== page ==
“The musical precision of her words is felt in the body, cutting straight to the core. You emerge from Who in This Room as if from a vigorous swim, refreshed and more alive.” — Claire Fuqua Anderson, Shelf Awareness for Readers, Featured, Starred Review


“Katherine Malmo has written an unflinching, unsentimental, profoundly moving, wickedly funny (yes, I said funny) deeply courageous book detailing one woman’s diagnosis, treatment and recovery from inflammatory breast cancer. These stories are made of a fictioneer’s wit, a poet’s sensibility, a storyteller’s enthusiasm and a survivor’s heart. They have the power to reconnect us to that part of ourselves we need when anything bad happens, that gritty, humored, resilient, unspeakably beautiful spark in the center of each of us that knows only how to lock its jaws and hang on.” —Pam Houston, author of Contents May Have Shifted

“This moving, courageous, honest, and beautifully written account is not about the life of a cancer survivor, but rather of a life defined by living.  It was a privilege to read it.”–Nancy Pearl, NPR commentator and author of Book Lust: Recommended Reading for Every Mood, Moment, and Reason


“The kind and clear gift of this lovingly rendered book is not only about surviving cancer, but also that the unwelcome, terrible, and questionably survivable tragedies that visit every human life must not only be faced and handled, but lived.”–Lisa Romeo, ForeWord Reviews


“It’s pretty easy now for breast cancer stories to be swathed in pink, to be about survival and triumph, to have an easily identifiable arc. Katherine’s book is like flint, like hard rock on frozen water. There’s no sentimentality here. But there’s no self-pity and wallowing in the details either. It’s even funny in some parts. It’s clear and strong and utterly horrifying. It’s art, not a memoir.” — Shauna Ahern, Gluten Free Girl and The Chef


“It’s a hell of a thing for anyone to get diagnosed with aggressive breast cancer. Katherine Malmo shares the terror of that – and keeps going. Who In this Room puts breast cancer square in its place, right in the middle of life: messy, funny, scary, mundane, over-the-top-emotional life, life filled with fly-fishing and chemo, birthday parties and best friends and breast inserts. Malmo writes with honesty and a hard-won, appealing humor about the gritty and absurd aspects of living with cancer. That this young woman makes it out alive is amazing; by writing about it so gracefully, she lets us take heart from her long haul. Brava, Katherine Malmo. Who In this Room is an extraordinary achievement.”–Summer Wood, author of Wrecker


“Who In This Room is an honest, unflinching look at life with cancer, welded into a thing of lyrical beauty.  Katherine Malmo, an observant and gifted writer, never misses the irony or insight of a moment, including the one that gives the book its title.”–Erica Bauermeister, author of Joy For Beginners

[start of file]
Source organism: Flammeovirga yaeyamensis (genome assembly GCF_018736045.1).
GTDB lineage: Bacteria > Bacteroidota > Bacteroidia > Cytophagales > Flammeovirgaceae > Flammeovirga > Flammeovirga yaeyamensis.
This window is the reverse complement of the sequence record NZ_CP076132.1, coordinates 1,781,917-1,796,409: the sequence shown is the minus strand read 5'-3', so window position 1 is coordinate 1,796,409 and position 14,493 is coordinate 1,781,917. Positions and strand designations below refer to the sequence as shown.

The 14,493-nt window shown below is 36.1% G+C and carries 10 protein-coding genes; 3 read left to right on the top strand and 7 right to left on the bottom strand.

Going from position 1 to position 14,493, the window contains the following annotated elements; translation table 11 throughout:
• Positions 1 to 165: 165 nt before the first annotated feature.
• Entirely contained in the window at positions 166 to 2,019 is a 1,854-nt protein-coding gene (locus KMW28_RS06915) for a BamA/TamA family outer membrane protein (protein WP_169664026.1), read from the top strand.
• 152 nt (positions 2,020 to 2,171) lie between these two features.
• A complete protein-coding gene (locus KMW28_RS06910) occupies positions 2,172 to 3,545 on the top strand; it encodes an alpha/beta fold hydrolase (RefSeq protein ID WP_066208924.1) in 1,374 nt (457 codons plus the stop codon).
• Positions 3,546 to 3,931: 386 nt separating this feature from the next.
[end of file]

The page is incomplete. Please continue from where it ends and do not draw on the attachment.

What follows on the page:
“…it was the first I’ve read that really connected with me on how it feels to have cancer… And I do want you to read this book. I want my friends to read it. I want my family to read it. Because even though this is Kate’s story, it is my story, too. And the story of all my friends who have looked cancer in the eye, and stared down death… even if only for a little while.” — Coffee Jitters Blog Review


“Her writing is in a league of its own. It’s authentic, poetic, sophisticated and told from a bitingly keen perspective.  Katherine tells her story in an intimate way and takes you with her and keeps you close.  I felt it really showed the struggle of wanting to focus on who you are outside of your cancer, and equally so, the person you become because of it.” —Boob is just Bob with an O Blog


“If all stories are in some fashion a quest, Katherine Malmo’s story quests toward the triumph of curiosity over fear.   “Sometimes we don’t control our own destinies,” Malmo notes near the end of this book, which is her way of shifting the essential question from “what is it?” to “don’t think I didn’t notice” my questions aren’t being answered and what are we going to do about this?  Employing “a language as precise as possible,” a recipe recommended by Italo Calvino in his essay “Exactitude,” with prose welded out of a grab bag of whippet smart observations and searing self-inspection, Malmo guides us from salad spinners to vultures—“these birds didn’t cause cancer, but they were attracted to particles in the air that did”—to welding to adoption on her often funny but never self-pitying quest to de-mythologize cancer.  It’s a quest this reader wouldn’t have wanted to miss.”–Scott Driscoll, author of Seattle

“Lyrical, vivid, a memoirist work of art that glitters as it charges forward and takes your breath away.”– Priscilla Long, author of The Writer’s Portable Mentor: A Guide to Art, Craft, and the Writing Life


“Katherine Malmo touches the most tender subject with intimate grace, subtle wit, and piercing honesty.Through the crucible of her own experience, she has forged a life-affirming collection of dazzling stories, lit by hope and sparked by compassion.”–Melanie Rae Thon, author of The Voice of the River


“A moving, touching memoir about the trauma and triumph of surviving breast cancer. An inspiring read!”–Nick O’Connell, author of On Sacred Ground: the Spirit of Place in Pacific Northwest Literature